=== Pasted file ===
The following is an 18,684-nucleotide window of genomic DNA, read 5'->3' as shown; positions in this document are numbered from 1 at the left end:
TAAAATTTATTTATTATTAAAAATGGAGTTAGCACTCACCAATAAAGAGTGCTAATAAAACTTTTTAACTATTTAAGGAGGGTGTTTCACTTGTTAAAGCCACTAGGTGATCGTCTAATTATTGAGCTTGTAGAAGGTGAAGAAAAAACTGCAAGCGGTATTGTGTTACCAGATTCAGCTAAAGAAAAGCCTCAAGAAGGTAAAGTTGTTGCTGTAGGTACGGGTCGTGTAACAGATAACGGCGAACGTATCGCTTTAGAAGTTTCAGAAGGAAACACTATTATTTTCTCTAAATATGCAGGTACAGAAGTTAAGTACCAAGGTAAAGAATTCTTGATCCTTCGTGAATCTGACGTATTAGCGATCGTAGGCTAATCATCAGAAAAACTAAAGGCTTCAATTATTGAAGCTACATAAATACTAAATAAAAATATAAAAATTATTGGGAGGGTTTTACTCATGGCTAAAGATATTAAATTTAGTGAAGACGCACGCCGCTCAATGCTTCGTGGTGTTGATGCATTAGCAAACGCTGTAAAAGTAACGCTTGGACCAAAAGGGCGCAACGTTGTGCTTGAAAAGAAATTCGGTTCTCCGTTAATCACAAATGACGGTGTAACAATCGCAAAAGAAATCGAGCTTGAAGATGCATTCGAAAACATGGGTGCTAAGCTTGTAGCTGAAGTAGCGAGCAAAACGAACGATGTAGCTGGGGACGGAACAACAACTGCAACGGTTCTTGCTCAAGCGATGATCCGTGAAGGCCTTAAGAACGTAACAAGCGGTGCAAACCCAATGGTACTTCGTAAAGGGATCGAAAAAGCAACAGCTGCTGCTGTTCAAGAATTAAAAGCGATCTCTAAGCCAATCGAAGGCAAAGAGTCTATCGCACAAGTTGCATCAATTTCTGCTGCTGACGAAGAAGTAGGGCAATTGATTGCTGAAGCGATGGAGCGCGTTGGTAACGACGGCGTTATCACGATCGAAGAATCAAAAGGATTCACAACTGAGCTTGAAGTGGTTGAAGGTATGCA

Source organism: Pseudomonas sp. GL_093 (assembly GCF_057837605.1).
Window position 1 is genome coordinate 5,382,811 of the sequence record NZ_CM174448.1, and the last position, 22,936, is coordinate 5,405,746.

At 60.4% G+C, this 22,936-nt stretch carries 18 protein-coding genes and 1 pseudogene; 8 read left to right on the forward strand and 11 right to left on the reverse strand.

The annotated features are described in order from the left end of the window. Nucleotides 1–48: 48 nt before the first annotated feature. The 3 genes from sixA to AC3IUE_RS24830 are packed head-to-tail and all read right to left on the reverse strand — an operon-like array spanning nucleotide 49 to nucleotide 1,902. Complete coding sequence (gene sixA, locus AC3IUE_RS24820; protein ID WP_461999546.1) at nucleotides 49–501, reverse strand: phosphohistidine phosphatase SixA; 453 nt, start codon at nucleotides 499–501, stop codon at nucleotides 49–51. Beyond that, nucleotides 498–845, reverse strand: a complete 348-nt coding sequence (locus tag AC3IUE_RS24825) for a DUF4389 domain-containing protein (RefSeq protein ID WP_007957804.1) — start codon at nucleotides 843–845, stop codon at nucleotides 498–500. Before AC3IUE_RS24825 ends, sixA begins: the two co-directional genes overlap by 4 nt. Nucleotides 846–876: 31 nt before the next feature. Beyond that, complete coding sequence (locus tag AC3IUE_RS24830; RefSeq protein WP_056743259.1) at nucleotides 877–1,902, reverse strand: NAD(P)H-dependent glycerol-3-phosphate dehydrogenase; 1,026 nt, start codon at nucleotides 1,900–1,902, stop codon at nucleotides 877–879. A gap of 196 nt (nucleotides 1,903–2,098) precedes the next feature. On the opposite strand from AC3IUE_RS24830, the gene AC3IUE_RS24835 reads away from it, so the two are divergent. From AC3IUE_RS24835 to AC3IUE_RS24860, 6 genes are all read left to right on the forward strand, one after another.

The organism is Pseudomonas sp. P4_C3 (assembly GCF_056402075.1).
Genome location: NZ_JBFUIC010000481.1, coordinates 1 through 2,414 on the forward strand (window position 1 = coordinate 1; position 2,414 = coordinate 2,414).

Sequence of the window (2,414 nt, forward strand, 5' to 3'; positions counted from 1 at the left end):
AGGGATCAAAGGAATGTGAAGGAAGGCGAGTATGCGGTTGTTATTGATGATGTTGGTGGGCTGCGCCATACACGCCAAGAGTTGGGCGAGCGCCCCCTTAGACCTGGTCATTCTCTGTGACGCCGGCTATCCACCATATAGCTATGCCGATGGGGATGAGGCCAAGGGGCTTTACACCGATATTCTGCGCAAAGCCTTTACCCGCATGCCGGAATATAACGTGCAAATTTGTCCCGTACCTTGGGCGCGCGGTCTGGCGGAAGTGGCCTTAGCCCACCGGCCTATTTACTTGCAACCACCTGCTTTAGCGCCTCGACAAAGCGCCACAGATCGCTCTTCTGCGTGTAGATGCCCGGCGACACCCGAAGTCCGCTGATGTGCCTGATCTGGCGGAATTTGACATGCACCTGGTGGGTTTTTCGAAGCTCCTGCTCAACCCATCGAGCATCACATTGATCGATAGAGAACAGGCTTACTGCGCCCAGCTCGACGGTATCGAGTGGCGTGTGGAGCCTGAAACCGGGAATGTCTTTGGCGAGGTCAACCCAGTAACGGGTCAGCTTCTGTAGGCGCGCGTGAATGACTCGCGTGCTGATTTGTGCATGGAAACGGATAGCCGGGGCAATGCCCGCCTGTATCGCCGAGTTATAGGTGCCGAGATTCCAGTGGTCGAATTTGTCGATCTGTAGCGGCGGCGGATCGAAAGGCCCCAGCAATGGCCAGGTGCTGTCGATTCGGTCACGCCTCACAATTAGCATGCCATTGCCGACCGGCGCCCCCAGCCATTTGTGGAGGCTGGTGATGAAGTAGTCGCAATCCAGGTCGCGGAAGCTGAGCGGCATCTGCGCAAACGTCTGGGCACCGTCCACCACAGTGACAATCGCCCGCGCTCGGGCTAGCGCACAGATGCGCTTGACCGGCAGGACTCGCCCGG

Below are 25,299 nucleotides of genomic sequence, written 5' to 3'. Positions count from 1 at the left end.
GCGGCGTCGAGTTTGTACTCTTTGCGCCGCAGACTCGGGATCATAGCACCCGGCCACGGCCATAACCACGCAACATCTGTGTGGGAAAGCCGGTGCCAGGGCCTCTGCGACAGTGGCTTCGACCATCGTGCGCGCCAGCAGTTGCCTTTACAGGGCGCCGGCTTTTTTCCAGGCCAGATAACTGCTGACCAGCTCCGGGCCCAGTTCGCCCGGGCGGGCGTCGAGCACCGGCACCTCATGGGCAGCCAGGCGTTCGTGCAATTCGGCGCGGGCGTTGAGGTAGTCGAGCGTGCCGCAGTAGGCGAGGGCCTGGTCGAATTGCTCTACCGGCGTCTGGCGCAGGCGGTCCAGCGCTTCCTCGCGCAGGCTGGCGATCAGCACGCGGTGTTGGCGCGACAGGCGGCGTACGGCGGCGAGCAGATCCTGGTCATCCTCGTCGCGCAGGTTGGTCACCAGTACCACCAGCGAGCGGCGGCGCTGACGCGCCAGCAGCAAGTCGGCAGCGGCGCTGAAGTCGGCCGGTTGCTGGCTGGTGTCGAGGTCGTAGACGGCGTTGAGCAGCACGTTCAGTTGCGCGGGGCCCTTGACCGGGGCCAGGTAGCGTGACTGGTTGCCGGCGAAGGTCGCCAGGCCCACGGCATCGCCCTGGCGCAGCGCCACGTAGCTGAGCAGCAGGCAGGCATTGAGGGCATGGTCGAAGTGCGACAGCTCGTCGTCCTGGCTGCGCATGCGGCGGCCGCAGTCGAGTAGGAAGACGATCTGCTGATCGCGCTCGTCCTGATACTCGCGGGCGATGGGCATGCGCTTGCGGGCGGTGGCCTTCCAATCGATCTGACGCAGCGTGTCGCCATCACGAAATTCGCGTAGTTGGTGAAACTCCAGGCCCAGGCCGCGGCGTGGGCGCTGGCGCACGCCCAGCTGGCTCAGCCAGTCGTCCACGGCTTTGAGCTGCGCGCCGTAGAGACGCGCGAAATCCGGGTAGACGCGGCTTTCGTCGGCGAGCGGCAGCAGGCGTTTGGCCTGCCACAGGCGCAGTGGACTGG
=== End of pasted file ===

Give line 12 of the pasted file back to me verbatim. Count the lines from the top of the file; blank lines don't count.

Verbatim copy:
GCGGCGTCGAGTTTGTACTCTTTGCGCCGCAGACTCGGGATCATAGCACCCGGCCACGGCCATAACCACGCAACATCTGTGTGGGAAAGCCGGTGCCAGGGCCTCTGCGACAGTGGCTTCGACCATCGTGCGCGCCAGCAGTTGCCTTTACAGGGCGCCGGCTTTTTTCCAGGCCAGATAACTGCTGACCAGCTCCGGGCCCAGTTCGCCCGGGCGGGCGTCGAGCACCGGCACCTCATGGGCAGCCAGGCGTTCGTGCAATTCGGCGCGGGCGTTGAGGTAGTCGAGCGTGCCGCAGTAGGCGAGGGCCTGGTCGAATTGCTCTACCGGCGTCTGGCGCAGGCGGTCCAGCGCTTCCTCGCGCAGGCTGGCGATCAGCACGCGGTGTTGGCGCGACAGGCGGCGTACGGCGGCGAGCAGATCCTGGTCATCCTCGTCGCGCAGGTTGGTCACCAGTACCACCAGCGAGCGGCGGCGCTGACGCGCCAGCAGCAAGTCGGCAGCGGCGCTGAAGTCGGCCGGTTGCTGGCTGGTGTCGAGGTCGTAGACGGCGTTGAGCAGCACGTTCAGTTGCGCGGGGCCCTTGACCGGGGCCAGGTAGCGTGACTGGTTGCCGGCGAAGGTCGCCAGGCCCACGGCATCGCCCTGGCGCAGCGCCACGTAGCTGAGCAGCAGGCAGGCATTGAGGGCATGGTCGAAGTGCGACAGCTCGTCGTCCTGGCTGCGCATGCGGCGGCCGCAGTCGAGTAGGAAGACGATCTGCTGATCGCGCTCGTCCTGATACTCGCGGGCGATGGGCATGCGCTTGCGGGCGGTGGCCTTCCAATCGATCTGACGCAGCGTGTCGCCATCACGAAATTCGCGTAGTTGGTGAAACTCCAGGCCCAGGCCGCGGCGTGGGCGCTGGCGCACGCCCAGCTGGCTCAGCCAGTCGTCCACGGCTTTGAGCTGCGCGCCGTAGAGACGCGCGAAATCCGGGTAGACGCGGCTTTCGTCGGCGAGCGGCAGCAGGCGTTTGGCCTGCCACAGGCGCAGTGGACTGG